Raisin Redux

by John Lawrence

Nearly two years ago, in one of the earlier blogs on this site, I focused attention on Marvin Horn, a California raisin farmer who had insisted on his God-given (and legally protected) right to grow grapes for raisins in unlimited quantities.

Horn had run afoul of Marketing Order 989 which gave the autocrats of the shriveled grape industry, aka the Raisin Administrative Committee, the extraordinary power to restrict how he could sell his own crop. (“The Raisin Mavens,” Aug. 21, 2013)  Horn, like Carl Pescosolido, an independent orange grower on whose behalf I had worked in Congress decades ago, was fighting back against a 1937 federal law that allows growers of certain agricultural commodities to order growers to limit sales in order to keep prices high (or, laughably, to protect consumers from unwholesome fruit).

In my blog, I noted, “So, over 30 years later, here is Marvin Horn and the raisin revolt.  According to the reports on NPR, the raisin politburo is not taking Marvin’s protest lying down; they’ve gone to war with him, hiring detectives to spy on his activities, and hauled him into federal court.”

Well, they may have hauled Horn into court for defying the raisin bran, uh, ban, but it was all in vine, I mean, in vain. In a remarkably clear and unambiguous decision, the Supreme Court of the United States ruled 8-1 that the flow-to-market restrictions exercised by the raisin regulators is an unconstitutional taking of private property. Chief Justice John Roberts, writing the majority decision, declared that the government must pay “just compensation” when it sanctions the seizure of private property, even if it is little shriveled-up fruit. (He didn’t exactly put it that way, but that was the general thrust of the decision.)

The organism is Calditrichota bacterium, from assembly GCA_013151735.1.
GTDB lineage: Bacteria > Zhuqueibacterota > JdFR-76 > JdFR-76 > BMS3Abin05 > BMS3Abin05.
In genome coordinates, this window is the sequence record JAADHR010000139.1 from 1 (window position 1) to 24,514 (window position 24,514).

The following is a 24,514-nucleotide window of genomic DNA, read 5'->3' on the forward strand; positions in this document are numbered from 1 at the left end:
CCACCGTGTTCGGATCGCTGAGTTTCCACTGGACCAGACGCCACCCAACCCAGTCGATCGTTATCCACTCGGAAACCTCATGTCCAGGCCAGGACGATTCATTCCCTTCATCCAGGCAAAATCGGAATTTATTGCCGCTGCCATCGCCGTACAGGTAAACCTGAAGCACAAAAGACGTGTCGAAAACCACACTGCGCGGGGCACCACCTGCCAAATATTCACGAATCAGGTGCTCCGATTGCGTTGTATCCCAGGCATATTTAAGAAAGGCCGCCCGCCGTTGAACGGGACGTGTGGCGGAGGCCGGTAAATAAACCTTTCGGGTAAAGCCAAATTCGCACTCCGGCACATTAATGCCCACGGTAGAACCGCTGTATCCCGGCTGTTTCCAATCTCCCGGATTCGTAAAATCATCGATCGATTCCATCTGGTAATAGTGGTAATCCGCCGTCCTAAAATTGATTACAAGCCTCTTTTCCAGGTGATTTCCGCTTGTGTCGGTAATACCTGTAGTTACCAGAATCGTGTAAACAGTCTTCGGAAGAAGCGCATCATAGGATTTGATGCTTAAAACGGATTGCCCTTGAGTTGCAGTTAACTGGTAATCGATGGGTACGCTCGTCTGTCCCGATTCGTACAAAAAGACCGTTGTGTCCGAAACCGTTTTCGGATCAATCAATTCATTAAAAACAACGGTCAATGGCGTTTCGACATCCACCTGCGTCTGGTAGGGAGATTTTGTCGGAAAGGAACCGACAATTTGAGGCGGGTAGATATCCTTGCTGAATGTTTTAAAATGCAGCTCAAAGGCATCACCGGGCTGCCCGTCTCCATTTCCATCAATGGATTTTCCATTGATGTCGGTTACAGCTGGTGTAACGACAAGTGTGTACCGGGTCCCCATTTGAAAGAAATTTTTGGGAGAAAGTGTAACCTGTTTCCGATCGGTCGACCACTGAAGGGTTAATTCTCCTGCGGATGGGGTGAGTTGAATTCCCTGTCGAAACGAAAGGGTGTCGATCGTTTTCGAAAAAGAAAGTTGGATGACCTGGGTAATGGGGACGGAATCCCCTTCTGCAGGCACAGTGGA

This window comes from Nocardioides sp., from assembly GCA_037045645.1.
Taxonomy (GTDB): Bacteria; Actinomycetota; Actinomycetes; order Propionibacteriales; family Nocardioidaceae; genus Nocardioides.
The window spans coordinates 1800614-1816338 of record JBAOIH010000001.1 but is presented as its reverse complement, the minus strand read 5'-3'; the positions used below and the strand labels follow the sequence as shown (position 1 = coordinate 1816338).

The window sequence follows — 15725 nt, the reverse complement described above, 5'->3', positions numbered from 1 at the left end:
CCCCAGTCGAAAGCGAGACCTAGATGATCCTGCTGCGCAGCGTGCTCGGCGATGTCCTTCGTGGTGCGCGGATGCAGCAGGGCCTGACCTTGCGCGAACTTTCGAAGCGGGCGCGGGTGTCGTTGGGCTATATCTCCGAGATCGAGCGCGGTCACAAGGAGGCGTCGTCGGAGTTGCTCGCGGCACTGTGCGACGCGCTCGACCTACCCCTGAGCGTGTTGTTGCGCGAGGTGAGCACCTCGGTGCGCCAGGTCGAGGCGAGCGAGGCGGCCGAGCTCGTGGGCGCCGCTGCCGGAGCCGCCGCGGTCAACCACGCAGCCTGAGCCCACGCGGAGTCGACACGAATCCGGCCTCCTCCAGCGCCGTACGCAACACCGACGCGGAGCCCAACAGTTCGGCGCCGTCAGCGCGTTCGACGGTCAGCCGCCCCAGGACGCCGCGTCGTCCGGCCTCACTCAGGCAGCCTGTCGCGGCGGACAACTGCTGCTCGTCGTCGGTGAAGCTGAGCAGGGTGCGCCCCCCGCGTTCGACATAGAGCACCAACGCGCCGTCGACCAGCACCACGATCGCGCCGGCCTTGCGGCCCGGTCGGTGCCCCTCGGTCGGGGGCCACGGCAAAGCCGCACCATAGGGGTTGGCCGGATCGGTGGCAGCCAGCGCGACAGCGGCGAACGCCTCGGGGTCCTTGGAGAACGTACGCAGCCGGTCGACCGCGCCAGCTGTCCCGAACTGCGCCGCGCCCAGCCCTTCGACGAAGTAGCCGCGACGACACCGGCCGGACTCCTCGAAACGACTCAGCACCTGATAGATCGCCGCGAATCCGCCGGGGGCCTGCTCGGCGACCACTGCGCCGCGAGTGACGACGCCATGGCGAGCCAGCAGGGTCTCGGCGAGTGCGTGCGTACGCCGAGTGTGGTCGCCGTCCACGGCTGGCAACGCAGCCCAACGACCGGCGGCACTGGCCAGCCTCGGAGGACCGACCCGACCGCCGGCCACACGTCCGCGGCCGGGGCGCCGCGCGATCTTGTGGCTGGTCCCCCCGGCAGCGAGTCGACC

Many of those doing a happy dance over this ruling are conservatives who cheer the limitations imposed on government’s ability to take private property. But it should be remembered that the orange litigation three decades ago was promoted by progressive consumer activists including San Francisco’s Public Advocates. As a result of the battle of the oranges (which included serving the alleged “inferior quality” fruit in the House Members’ Dining Room), the quantity portions of the orange ban were terminated. Now, raisins must live in the free market world as well, unprotected by federal laws that are, in other cases, so roundly condemned by the agriculture industry. However, our nation’s farms are still not free: quantity restrictions still might apply on several remaining products including prunes, dates, and almonds from California (the latter slurping up a gallon of precious water for every nut), as well as tart cherries, walnuts and spearmint oil. We will watch carefully to see if Congress or USDA acts to end these market restrictions based on the Horn case.

Meanwhile, there was one other important feature of the Horn decision. Justice Clarence Thomas, who voted with the majority, took exception to a suggestion by his Brethren, Stephen Breyer, who called for a lower court to review whether money might have been owed to Horn. Thomas, not known for his witty sayings, or any sayings, for that matter, opined that sending the case back to a trial court would be a “fruitless exercise.” Hopefully, when the Court issues its upcoming opinions on marriage equality and the Affordable Care Act, we will all still be inclined to smile.